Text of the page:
I feel like I don’t need friends

If you are an introvert, you might have already raised this question: why do I need friends, when I feel like I don’t? I like my own company, and I prefer to stay alone anyway, even when I have friends. So, why bother?

This might surprise you, but even introvert people aren’t 100% okay on their own all the time. They have a surge every now and then to go out, and because they genuinely hate crowds, it’s extremely hard for them to mingle. Having a friend or two might help.

Of course, in this case, we aren’t talking about hundreds of friends. Sometimes one true friend we can keep for life is all we need. But even introverts need at least one true friend. Think about it. Friendship can be anything you want it to be. It doesn’t have to mean going to the club to get drunk every Friday, or being each other’s wingmen.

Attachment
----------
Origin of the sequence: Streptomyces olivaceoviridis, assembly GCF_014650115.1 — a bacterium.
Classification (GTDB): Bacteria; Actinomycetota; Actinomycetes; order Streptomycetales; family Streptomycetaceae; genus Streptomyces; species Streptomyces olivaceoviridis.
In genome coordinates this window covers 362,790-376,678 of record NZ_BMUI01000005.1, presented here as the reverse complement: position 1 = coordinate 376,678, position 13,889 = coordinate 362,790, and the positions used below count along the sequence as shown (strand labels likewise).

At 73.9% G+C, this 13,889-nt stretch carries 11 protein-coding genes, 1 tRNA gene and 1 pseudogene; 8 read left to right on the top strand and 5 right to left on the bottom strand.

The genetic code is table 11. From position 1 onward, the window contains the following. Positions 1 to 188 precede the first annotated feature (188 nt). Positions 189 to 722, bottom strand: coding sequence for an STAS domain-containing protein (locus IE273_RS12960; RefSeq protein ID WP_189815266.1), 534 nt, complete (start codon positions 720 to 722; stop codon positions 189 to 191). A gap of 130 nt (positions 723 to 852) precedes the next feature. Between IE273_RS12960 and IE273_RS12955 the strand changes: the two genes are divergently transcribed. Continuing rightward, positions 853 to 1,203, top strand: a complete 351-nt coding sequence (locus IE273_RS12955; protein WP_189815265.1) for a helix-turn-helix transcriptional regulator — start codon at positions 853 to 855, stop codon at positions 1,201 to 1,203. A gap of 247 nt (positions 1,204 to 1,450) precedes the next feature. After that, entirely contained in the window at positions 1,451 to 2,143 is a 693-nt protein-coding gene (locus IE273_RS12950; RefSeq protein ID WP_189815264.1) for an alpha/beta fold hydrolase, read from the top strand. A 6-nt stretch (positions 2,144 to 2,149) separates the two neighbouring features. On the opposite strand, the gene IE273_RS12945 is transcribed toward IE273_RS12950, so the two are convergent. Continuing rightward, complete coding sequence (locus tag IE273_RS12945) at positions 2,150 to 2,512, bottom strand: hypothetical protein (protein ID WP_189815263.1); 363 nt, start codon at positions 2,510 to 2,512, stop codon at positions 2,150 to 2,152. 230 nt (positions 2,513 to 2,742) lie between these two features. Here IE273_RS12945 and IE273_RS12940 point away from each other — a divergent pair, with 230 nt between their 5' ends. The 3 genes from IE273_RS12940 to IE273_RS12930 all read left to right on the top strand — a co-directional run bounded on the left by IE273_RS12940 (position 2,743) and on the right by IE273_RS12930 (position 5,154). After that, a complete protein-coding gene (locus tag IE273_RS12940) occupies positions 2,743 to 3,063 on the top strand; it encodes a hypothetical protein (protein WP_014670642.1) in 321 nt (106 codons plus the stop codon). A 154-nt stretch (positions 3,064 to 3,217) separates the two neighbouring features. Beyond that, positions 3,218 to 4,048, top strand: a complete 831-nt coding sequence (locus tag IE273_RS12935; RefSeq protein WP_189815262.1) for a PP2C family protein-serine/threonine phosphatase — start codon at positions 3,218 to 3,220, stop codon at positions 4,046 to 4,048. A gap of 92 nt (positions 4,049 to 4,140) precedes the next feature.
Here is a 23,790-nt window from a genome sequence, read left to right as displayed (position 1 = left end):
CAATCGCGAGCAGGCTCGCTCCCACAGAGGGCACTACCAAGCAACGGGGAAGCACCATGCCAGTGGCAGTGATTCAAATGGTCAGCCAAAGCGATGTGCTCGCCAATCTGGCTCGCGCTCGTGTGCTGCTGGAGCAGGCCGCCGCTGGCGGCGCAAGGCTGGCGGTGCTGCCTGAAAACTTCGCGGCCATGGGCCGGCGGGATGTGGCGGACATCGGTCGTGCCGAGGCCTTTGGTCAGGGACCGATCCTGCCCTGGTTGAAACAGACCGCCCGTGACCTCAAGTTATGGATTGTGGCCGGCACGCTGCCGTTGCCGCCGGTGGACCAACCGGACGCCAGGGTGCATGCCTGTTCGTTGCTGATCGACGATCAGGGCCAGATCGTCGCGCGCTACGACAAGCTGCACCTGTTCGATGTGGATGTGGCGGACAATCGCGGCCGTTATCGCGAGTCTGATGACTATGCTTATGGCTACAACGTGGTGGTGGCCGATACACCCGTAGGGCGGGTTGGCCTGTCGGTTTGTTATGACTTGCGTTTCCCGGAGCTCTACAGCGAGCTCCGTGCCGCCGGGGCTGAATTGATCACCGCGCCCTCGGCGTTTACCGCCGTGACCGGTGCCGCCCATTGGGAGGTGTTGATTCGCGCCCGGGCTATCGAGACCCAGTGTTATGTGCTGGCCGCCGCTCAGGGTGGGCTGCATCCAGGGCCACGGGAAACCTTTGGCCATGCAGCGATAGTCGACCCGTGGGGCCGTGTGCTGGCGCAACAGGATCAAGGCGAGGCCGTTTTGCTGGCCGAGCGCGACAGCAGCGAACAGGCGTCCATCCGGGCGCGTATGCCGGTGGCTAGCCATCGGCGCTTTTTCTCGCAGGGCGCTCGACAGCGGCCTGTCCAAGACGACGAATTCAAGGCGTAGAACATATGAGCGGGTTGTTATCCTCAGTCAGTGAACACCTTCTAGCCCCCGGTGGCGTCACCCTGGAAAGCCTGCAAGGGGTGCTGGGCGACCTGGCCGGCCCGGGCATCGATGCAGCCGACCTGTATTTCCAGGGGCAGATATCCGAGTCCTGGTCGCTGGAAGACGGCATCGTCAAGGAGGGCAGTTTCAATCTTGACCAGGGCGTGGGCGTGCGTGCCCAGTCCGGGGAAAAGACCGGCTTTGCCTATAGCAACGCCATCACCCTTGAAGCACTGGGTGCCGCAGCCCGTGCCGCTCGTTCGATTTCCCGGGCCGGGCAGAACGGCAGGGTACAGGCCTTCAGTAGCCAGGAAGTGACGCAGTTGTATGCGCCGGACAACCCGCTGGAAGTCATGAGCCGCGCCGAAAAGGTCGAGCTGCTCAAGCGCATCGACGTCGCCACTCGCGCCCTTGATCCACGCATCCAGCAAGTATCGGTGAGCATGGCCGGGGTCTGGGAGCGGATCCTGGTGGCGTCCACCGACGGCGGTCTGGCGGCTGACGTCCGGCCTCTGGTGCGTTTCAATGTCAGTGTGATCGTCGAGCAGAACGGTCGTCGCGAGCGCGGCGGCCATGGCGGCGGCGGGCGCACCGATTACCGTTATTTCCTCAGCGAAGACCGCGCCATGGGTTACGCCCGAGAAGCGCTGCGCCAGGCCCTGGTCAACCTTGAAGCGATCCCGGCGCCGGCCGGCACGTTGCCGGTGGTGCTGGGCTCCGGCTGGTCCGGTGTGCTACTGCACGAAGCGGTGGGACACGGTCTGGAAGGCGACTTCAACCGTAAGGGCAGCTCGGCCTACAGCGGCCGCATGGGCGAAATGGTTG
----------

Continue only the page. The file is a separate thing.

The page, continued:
Friendships can be (and should be) about the parties involved. And two introverts can make excellent friends. Even if you prefer your own company and a scary book in front of a cosy fireplace, it would be nice to have someone read the same book, which then you can discuss, right? Everyone needs friends. How big your friends’ circle is not as important as the fact that you have them.

True, you might not feel like having a friend, but what happens when you do and you don’t have anyone on your speed dial list? Think about this time as investment in your future. Besides, friendships work both ways. They are there for you, and you are there for them. Helping a friend in need gives you as much relief, joy and a sense of achievement as having your friend help you does.

Nobody gets me

Is it healthy to have no friends at all?If you feel like none of your friends get what you are about, that can be for many reasons. Are you expressing yourself clearly, or do you expect your friends to read your mind? Or are you with the right kind of friends? What does everyone benefit from the friendship?